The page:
It’s been 72 years since Raul Wallenberg, the Swedish diplomat who had saved the lives of thousands of Jews during the Holocaust, was last seen alive. In August, a KGB officer’s diaries were published, revealing that he was executed in 1947.
And now, a group of lawmakers are asking Congress to launch another effort to uncover the mystery of his disappearance.
On Tuesday, a bipartisan slate of House representatives introduced H. Res.58, a resolution expressing House of Representatives’ collective frustration at all the unanswered questions surrounding Wallenberg’s fate.
“Raoul Wallenberg was one of the world’s unsung heroes during the darkest chapter in human history, and we must continue to demand answers regarding his tragic disappearance and death,” said New York Democrat Nita Lowey, one of the resolution’s co-sponsors. “It’s the least we can do for a man who risked everything to save tens of thousands of Jews from the Nazis.”
Wallenberg went on a mission to Hungary during World War II in an effort to save Hungarian Jews from the Nazis. He granted more than 20,000 Swedish passports to Hungarian Jews, thus protecting them from deportation to Nazi camps. Wallenberg also set up humanitarian help operations for Jews and intervened to block mass murder efforts carried out by the Nazis. In January 1945 he was taken into custody by the Soviet forces and interrogated, for reasons unknown, in Moscow. According to Russian officials, Wallenberg died in prison, though his body was never returned.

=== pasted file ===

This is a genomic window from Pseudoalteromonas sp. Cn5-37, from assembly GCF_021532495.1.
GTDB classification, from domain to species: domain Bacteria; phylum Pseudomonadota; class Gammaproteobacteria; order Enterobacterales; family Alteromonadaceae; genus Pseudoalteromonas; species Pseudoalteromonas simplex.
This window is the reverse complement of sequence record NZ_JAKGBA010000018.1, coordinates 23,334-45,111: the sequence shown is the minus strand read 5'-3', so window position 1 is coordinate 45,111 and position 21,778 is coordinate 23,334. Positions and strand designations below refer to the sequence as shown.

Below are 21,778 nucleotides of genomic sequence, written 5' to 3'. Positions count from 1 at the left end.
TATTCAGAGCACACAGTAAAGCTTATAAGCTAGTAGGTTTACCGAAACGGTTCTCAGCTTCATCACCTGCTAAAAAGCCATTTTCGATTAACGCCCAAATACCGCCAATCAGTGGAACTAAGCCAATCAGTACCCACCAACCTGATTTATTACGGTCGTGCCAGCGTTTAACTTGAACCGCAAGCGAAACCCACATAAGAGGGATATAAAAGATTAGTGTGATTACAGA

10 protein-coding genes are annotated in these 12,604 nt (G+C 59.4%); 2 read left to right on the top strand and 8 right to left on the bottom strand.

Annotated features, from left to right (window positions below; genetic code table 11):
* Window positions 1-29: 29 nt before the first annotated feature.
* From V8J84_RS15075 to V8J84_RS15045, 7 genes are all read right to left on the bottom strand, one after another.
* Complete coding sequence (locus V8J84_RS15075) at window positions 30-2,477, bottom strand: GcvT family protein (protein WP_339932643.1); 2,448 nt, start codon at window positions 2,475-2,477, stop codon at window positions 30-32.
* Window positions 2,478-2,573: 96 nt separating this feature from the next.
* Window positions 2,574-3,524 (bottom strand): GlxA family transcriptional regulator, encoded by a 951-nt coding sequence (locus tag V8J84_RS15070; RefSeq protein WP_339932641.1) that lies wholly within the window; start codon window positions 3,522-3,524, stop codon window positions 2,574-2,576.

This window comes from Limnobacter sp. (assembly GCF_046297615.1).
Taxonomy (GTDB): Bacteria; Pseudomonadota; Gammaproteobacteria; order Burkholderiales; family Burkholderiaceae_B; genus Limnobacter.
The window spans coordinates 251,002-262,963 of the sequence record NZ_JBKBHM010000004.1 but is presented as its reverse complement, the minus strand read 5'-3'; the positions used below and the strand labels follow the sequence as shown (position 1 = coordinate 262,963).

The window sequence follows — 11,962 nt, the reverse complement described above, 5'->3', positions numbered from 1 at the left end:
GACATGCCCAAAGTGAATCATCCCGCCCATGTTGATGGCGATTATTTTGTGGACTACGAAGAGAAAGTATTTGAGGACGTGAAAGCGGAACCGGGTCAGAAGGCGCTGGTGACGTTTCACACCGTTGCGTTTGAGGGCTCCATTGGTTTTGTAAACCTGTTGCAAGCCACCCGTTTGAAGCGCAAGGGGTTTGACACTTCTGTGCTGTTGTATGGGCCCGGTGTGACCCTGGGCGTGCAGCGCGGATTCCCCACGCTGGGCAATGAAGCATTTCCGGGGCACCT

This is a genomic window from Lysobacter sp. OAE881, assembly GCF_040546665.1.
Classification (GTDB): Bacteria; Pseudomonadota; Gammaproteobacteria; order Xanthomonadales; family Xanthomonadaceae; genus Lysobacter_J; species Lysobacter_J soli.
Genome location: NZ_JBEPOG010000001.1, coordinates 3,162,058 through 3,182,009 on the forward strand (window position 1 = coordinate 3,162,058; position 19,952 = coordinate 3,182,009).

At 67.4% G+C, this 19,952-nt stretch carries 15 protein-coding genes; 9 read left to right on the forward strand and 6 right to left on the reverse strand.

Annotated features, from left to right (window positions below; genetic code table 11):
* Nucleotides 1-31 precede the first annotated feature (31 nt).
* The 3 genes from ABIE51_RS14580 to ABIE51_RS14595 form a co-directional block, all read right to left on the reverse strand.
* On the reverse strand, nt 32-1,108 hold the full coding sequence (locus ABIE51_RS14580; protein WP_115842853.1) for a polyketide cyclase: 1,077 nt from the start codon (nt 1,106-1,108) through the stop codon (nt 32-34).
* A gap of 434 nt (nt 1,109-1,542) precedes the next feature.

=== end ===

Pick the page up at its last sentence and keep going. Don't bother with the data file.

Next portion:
The non-binding resolution urges Russia to open all relevant archives and provide all help to researches in their effort to discover the circumstances of Wallenberg’s arrest and death. It urges the U.S. administration to raise the issue of Wallenberg in talks with Russian officials. The resolution also “reaffirms Raoul Wallenberg’s ‘humanitarian spirit, personal courage and nonviolent action in the face of enormous odds.’”
Congress has been active throughout the years in efforts to commemorate Wallenberg, much thanks to late congressman Tom Lantos, the only Holocaust survivor to serve in Congress, who himself was aided by Wallenberg. In 1985, Congress granted Wallenberg honorary American citizenship. He was later presented posthumously with the congressional gold medal and in 1995, a bronze bust of Wallenberg was placed in the Capitol Rotunda.
“For over 70 years, the mystery of what really happened to Raoul Wallenberg has haunted the memories of his loved ones, of the countless he saved from the horrors of the Holocaust, and of the many who have fought tirelessly to uncover the truth,” said Florida Republican Ileana Ros-Lehtinen when introducing the bill. “Now we have a chance to honor his memory by bringing closure to this tragedy.”
Nathan Guttman staff writer, is the Forward’s Washington bureau chief. He joined the staff in 2006 after serving for five years as Washington correspondent for the Israeli dailies Ha’aretz and The Jerusalem Post. In Israel, he was the features editor for Ha’aretz and chief editor of Channel 1 TV evening news. He was born in Canada and grew up in Israel. He is a graduate of the Hebrew University of Jerusalem. Contact Nathan at firstname.lastname@example.org, or follow him on Twitter @nathanguttman